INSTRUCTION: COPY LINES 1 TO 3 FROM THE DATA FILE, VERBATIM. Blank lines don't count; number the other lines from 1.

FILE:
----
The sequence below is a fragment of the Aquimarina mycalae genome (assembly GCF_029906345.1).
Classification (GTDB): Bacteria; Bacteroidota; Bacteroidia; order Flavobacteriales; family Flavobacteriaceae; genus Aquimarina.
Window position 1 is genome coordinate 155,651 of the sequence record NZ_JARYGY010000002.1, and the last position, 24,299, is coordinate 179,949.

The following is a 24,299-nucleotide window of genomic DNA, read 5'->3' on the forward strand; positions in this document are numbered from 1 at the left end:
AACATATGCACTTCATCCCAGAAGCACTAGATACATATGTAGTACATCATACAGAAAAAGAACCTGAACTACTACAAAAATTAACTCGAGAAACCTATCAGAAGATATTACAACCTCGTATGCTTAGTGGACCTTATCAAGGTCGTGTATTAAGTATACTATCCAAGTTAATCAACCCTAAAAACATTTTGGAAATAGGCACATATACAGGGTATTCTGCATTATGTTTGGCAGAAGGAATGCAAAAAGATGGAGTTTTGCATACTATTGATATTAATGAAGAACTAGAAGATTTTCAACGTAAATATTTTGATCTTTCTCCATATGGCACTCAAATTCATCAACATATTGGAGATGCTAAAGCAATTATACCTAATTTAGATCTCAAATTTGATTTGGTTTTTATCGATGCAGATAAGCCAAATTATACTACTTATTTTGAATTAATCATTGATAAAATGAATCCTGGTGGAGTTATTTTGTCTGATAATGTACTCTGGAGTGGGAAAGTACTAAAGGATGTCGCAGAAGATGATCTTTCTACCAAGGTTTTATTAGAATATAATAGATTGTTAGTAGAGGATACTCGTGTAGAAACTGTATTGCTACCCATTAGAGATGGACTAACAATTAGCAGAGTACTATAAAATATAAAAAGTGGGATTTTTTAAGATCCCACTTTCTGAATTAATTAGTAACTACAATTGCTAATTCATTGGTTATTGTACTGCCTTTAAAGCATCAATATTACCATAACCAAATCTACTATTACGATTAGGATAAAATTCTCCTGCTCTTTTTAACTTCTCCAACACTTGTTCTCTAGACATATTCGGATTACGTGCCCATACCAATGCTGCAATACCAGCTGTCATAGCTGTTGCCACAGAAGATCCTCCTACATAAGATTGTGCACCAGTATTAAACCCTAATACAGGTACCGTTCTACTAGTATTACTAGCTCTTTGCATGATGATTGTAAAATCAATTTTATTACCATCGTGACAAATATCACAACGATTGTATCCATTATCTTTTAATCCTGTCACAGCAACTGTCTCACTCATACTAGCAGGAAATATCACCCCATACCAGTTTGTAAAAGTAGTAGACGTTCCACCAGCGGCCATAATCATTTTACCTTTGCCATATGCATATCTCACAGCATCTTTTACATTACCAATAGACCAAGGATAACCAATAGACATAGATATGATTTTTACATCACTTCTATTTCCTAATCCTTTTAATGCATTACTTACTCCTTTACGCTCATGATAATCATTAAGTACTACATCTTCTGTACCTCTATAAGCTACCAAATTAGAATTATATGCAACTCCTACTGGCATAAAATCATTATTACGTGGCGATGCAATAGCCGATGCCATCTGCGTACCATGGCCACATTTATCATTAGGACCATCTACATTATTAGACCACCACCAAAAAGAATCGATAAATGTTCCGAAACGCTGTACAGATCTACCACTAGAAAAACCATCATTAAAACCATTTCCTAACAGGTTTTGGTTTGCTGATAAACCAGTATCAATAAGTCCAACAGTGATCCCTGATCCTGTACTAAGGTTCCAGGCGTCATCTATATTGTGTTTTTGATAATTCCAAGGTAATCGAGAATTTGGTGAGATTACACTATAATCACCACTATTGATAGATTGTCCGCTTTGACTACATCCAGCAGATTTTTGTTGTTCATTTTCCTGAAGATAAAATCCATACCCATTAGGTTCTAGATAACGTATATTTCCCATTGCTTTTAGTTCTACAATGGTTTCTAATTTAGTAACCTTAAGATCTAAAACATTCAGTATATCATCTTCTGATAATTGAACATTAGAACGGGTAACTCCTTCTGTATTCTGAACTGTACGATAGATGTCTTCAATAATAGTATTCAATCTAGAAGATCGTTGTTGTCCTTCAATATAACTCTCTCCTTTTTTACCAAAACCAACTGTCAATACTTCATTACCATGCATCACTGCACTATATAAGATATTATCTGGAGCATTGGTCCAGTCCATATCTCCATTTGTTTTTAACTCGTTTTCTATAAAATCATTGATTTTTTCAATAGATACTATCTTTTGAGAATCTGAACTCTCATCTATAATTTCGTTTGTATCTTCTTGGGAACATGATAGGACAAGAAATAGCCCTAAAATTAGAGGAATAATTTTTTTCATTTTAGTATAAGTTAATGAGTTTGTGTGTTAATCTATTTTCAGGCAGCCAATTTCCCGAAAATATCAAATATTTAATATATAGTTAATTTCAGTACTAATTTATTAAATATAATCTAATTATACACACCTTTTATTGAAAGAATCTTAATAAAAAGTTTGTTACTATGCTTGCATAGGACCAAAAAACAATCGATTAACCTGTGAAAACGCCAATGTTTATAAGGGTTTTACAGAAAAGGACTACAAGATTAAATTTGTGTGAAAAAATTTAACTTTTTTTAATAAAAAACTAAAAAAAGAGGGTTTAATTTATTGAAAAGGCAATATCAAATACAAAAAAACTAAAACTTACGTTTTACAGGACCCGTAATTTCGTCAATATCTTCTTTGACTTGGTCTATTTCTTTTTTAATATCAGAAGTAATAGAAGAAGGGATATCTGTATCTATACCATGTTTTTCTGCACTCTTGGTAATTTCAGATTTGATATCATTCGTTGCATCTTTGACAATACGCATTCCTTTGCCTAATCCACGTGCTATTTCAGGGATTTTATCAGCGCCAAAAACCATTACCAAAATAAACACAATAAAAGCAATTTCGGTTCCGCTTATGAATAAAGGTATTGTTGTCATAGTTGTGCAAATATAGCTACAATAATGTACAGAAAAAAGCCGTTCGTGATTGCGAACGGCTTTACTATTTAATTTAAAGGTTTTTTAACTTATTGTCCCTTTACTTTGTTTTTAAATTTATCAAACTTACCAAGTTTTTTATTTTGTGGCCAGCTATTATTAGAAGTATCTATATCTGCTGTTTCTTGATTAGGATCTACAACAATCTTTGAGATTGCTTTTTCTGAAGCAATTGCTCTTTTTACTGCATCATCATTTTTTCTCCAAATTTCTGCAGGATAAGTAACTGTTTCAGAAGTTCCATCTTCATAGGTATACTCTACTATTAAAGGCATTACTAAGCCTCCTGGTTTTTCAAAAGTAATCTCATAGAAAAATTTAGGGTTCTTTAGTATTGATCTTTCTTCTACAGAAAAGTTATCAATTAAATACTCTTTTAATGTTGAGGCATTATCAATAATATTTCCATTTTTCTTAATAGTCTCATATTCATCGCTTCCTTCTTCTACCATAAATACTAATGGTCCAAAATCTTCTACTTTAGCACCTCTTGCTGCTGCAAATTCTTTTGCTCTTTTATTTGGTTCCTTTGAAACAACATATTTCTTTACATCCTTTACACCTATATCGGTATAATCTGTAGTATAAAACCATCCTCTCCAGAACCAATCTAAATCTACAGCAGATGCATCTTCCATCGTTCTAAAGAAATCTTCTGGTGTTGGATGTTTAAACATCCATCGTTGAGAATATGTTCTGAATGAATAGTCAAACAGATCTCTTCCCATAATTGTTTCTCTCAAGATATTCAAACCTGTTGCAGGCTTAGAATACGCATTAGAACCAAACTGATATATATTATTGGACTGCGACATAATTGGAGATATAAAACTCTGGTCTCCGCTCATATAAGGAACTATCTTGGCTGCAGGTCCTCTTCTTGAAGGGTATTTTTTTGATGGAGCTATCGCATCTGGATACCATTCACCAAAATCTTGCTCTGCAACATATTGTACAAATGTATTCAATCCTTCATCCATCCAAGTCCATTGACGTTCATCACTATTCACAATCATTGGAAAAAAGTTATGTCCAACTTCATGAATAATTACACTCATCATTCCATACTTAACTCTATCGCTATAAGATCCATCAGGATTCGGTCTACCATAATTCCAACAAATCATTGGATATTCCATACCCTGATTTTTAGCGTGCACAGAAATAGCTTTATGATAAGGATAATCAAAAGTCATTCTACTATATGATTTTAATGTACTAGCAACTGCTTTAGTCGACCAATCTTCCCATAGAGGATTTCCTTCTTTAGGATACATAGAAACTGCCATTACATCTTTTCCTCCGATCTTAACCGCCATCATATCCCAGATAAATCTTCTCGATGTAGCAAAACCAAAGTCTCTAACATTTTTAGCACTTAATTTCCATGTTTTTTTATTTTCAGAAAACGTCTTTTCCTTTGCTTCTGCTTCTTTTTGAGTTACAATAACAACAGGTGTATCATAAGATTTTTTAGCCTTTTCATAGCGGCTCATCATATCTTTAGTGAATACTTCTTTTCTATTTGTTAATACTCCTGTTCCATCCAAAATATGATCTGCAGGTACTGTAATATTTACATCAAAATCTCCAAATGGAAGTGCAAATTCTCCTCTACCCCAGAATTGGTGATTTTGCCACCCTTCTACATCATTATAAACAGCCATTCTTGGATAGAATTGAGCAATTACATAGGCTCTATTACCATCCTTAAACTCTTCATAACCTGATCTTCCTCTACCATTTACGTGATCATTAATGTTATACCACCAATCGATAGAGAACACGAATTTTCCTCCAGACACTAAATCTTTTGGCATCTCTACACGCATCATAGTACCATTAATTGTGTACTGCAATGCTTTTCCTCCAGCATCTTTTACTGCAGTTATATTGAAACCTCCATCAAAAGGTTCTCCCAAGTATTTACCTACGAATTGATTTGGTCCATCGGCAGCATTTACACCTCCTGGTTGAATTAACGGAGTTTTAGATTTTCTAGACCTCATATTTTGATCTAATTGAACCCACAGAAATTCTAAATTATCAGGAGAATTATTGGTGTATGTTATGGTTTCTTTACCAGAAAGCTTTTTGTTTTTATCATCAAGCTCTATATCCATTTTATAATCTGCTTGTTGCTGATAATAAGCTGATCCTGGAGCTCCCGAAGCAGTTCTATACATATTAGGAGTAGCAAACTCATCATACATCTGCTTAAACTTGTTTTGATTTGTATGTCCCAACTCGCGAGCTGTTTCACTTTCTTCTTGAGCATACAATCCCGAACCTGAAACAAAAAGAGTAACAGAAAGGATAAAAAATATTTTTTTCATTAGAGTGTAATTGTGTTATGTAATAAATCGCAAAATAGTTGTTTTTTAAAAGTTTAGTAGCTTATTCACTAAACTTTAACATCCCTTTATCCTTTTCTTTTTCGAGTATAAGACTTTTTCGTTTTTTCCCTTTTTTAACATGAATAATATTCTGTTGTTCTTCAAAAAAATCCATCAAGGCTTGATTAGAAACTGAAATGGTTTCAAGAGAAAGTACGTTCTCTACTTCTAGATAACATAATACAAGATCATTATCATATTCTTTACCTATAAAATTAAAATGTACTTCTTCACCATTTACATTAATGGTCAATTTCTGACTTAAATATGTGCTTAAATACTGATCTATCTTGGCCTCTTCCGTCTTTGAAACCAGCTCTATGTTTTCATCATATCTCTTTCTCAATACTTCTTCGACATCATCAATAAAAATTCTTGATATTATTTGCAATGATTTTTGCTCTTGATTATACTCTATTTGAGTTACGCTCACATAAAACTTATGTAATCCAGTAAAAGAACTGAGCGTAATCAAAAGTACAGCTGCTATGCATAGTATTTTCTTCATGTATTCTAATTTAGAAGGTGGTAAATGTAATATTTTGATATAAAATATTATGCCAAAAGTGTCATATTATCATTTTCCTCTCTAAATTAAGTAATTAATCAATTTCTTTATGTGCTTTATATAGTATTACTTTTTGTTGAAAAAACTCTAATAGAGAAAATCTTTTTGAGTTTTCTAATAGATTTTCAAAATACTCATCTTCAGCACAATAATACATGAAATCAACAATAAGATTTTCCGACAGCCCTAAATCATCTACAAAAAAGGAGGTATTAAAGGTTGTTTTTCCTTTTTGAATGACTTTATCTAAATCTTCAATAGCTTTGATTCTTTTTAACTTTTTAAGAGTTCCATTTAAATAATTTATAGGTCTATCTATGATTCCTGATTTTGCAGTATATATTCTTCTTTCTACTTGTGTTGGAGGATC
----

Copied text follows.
The sequence below is a fragment of the Aquimarina mycalae genome (assembly GCF_029906345.1).
Classification (GTDB): Bacteria; Bacteroidota; Bacteroidia; order Flavobacteriales; family Flavobacteriaceae; genus Aquimarina.
Window position 1 is genome coordinate 155,651 of the sequence record NZ_JARYGY010000002.1, and the last position, 24,299, is coordinate 179,949.